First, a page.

Astronaut Clayton Anderson will promote children’s literacy in 1st ‘Virtual Astronaut’ talk next week

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Retired NASA spaceflyer Clayton Anderson is the first speaker in a new virtual initiative designed to keep astronauts in the public eye.

Anderson will kick off The Virtual Astronaut Live Event Series, which will feature talks and other events involving astronauts around the world. The series is meant to start another round of astronaut encounters, which have been largely suspended due to the coronavirus pandemic. Anderson will speak Tuesday (Sept. 15) at 7 p.m. EDT (2300 GMT), and you can purchase tickets for the $20 online event here.

The Nebraska-born Anderson flew on one of the last space shuttle missions, STS-131 in 2010, and also served on the International Space Station (ISS) for several months as part of expeditions 15 and 16 in 2007. 

Related: The International Space Station inside and out (infographic)

Anderson flew during the early days of social media when, he said, NASA was cautious and more restrictive about direct astronaut communications with the public. Nevertheless, Anderson tried his best to stay accessible through tools such as a blog that he kept during his space station mission.

Anderson said he’s excited to be a pioneer for the new Virtual Astronaut series, which includes Space.com as a media partner. He typically gives about 20 talks in person a year and said he is eager to start doing such outreach work again, albeit virtually. “I get to be the first one out of the gate,” Anderson told Space.com of his talk, the first of the series. 

Each of the featured astronauts will support charity partners, and Anderson picked Reading Is Fundamental to tie in with his theme of promoting literacy — and for launching his new children’s book, “Letters From Space” (Sleeping Bear Press, 2020), which was illustrated by Hungarian artist Susan Batori.

Back when Anderson was an astronaut, communications options were fewer. Today’s astronauts routinely post on social media, place phone calls and, if connectivity is good enough on the ISS, even do video calls with family. But astronauts of the late 1990s, the 2000s and early 2010s mostly used email, and astronauts before then were mainly limited to communications through Mission Control.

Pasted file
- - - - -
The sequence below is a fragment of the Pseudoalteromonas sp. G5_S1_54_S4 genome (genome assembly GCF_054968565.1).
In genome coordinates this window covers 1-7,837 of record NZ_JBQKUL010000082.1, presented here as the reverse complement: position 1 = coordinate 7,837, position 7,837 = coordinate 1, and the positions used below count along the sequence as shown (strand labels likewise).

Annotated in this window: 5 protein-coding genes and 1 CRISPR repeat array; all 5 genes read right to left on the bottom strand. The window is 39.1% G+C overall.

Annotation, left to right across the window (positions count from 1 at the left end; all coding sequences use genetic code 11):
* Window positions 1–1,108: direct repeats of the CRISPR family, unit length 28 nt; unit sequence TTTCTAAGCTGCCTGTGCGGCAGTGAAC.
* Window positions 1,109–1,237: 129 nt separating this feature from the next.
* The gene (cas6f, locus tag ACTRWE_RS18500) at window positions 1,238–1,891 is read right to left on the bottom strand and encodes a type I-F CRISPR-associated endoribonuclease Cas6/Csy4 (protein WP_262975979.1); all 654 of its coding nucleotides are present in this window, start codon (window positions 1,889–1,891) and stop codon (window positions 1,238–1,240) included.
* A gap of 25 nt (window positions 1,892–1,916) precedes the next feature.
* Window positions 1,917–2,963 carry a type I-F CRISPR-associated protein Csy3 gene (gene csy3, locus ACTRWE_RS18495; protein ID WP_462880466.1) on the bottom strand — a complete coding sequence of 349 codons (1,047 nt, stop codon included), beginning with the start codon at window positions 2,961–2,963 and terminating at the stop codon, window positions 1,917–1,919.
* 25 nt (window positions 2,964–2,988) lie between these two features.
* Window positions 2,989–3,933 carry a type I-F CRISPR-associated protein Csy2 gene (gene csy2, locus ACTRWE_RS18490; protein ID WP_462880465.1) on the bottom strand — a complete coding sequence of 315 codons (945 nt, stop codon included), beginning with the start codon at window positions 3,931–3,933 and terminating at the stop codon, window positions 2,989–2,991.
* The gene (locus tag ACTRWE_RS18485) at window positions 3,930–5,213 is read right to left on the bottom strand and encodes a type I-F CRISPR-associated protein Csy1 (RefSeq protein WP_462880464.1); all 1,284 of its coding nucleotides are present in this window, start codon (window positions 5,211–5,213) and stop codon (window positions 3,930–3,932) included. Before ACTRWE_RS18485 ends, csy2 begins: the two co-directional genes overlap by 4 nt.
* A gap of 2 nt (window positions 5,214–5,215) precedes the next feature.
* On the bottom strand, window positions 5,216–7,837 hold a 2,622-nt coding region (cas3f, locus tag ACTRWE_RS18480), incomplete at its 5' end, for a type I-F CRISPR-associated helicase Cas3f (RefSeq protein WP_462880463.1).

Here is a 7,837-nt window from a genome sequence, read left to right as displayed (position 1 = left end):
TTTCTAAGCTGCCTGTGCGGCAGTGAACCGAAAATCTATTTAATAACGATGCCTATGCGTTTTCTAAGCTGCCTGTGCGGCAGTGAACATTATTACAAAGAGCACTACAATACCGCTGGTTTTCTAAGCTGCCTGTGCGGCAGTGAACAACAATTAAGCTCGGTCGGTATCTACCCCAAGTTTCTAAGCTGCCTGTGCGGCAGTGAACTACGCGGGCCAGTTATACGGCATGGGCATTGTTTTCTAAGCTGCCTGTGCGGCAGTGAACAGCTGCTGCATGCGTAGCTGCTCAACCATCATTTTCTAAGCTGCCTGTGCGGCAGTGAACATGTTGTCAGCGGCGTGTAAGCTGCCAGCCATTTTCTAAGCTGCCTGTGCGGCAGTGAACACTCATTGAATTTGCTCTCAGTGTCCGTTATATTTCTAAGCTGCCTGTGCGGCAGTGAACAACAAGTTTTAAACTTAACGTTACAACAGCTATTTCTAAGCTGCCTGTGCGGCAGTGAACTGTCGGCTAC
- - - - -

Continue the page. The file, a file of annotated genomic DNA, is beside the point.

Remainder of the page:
Anderson’s new book reflects the email environment in which he worked. “They’re basically parodies of letters that I wrote — emails, essentially — to people when I was in space, about various things that were happening in orbit,” Anderson said of the pieces that make up his book. “For example, early in the book on one of the first flight days — Flight Day 3 — I write a letter to my mom, and I tell her I made it into space and my launch was successful.”

Anderson said he regrets missing the chance to read children’s books directly from orbit, as astronauts after him have done through programs such as Story Time in Space. “I would have been perfect for that,” he said.

Anderson has written several books in his post-NASA career. His first children’s book, illustrated by Brooklyn’s Scott Brundage, was called “A is for Astronaut: Blasting Through the Alphabet” (Sleeping Bear Press, 2018).

Anderson acknowledged that the internet has advantages for today’s children, especially because they can continue to learn and participate in events safely during the pandemic. But reading old-fashioned books (even if on new-fangled devices) still has relevance, he said. Anderson learned about solving problems by reading “The Hardy Boys” as a child, he said, and books of today, no matter their topic, bring kids into inspiring new worlds.

“For me, as a young person, I could jump into a book and I could immediately be someone or something else. I grew up on comic books dreaming of being Superman and Batman,” Anderson said. Today’s kids may have different interests and heroes, he said, and that’s great. The point is to get them engaging with reading and with learning from a young age, to bring them “into big dreams and really cool futures.”

“When we have opportunities like this to produce children’s books, that can maybe give a child the same kind of push that I got when I watched the Apollo 8 astronauts go behind the moon way back in 1968 on Christmas Eve,” Anderson said. “My tagline is, we need to read. We all need to read.”

Related: NASA’s 17 Apollo moon missions in photos

Naturally, Anderson stays engaged in the space program through former colleagues and watching the industry. He highlighted SpaceX’s Demo-2 commercial crew mission this year as potentially part of a new movement of space companies able to bring people into space regularly, including members of the public.

“Space is cool again, and that’s a good thing,” Anderson said, citing “the success of Elon Musk and his SpaceX folks and hopefully, very soon, the success of Boeing and their [commercial crew vehicle]Starliner, coupled with the various people out there like … Blue Origin, and Sierra Nevada and Virgin Galactic. We’re on the threshold of a new era when it may be possible for tourists, people on the ground, to take that trip into space.”

Anderson said a long-time expression of his has been “never bet against Elon Musk,” but he stressed that SpaceX still needs to show it can bring people into orbit and back consistently and safely. He compared Musk’s challenge to Anderson’s ongoing efforts to play a good 18-hole round of golf. 

“On the first hole, if I hit a drive straight down the middle [of the fairway], that’s one in a row,” he said. “That’s where people are with SpaceX and humans. Musk now needs to focus to make it two in a row, three in a row.”

Other confirmed speakers in The Virtual Astronaut Live Event Series are:

Space.com is a media partner of the “The Virtual Astronaut” series.

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